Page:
Principled Speed

I joined Sigstr fairly early on its journey, and for the first time, I was at a place early enough to help set the philosophy and direction of the engineering group.

We had a VP at the time who was very big on principles, and forced us to stop and think about them from time to time.

Looking back, those principles I helped set and wrote down are one of the prouder moments of my career.

And I wouldn’t have done this with Robert’s guidance and push.

These principles also accurately reflect where we were at Sigstr at the time - geared around speed of delivery, experimentation, and trying to build a learning culture.

I also remember some painful scars around a few of these principles …

Here’s what I wrote down at the time, feel free to use it yourself.

I fully intend to copy-and-paste it as a starter kit should I be in that position again.

Team Engineering Principles

This is a living document. More will be added over time. Last updated: 8/27/18

  • Prefer boring over novel or clever.
  • Assume code is broken until proven otherwise.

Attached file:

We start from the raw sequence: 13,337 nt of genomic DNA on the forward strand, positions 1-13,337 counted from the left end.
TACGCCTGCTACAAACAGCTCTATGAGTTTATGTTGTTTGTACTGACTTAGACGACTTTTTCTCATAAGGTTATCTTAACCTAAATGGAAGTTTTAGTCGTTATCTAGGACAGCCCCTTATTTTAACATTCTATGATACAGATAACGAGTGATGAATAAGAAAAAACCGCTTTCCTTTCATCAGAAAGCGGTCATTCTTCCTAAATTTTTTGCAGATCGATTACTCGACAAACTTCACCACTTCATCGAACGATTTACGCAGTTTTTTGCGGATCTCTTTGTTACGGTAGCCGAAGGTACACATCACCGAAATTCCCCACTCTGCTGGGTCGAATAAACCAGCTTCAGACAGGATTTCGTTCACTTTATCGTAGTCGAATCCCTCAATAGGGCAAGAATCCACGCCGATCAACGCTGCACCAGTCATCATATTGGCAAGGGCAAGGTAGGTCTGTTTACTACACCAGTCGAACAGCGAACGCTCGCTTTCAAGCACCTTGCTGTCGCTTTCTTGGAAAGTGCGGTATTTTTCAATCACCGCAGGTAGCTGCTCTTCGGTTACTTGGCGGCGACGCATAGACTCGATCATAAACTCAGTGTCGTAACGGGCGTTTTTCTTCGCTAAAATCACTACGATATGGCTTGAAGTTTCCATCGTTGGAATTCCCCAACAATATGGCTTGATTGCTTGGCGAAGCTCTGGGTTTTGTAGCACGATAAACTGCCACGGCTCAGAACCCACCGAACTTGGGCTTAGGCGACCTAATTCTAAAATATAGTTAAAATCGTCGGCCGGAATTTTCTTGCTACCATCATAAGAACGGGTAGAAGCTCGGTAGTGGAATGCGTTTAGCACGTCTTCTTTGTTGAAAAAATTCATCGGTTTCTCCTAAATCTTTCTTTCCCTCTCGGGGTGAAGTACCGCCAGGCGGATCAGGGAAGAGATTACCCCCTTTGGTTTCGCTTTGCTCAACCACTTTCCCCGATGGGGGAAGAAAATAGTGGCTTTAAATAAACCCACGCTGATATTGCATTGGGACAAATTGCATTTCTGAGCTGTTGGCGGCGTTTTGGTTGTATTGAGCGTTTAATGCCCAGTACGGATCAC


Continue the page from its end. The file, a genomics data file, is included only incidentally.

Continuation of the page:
• Assume all input is malicious.
  • Premature optimization is the root of all evil.
  • When choosing a technology, pick the one you’re most comfortable with delivering business value in a timely fashion. When in doubt, or when needing to break tie, pick ones that more than one person on the team knows.
  • Don’t write your own logger. Concentrate on building things that deliver core business value and rely on libraries and third parties for commodity items as much as possible.
  • Everything should be able to be rolled back - whether through API versions, or more regularly, through feature flagging.
  • Once code has been reviewed, it is every team member’s job to get that code deployed into production as fast as possible.
  • Smaller is better - in tickets, in pull requests, in deployments, in services (maybe: Use bounded contexts and #team-platform principles as your guide here).
  • Smaller, more frequent deploys are encouraged.
  • One way or another, you’re going to be testing your code - either manually locally, in staging and in production, or through automated tests. It’s better for everybody involved - you, your coworkers, the business, our customers - if that testing is automated.
  • That said, automated tests do not replace actual confirmation that our work is correct.
  • Related to the above, when fixing a bug, write a failing test case first.
  • What we hand off to QA or UAT or customers is - to the best of our knowledge and efforts to confirm - correct and ready to be in production.
  • If a PR has no tests, a reviewer has every right to reject said PR at their discretion.
  • Work with empathy - for your coworkers, for your future self and for our customers.
  • First you make it work, then you make it fast, then you make it pretty.
Chris Vannoy @v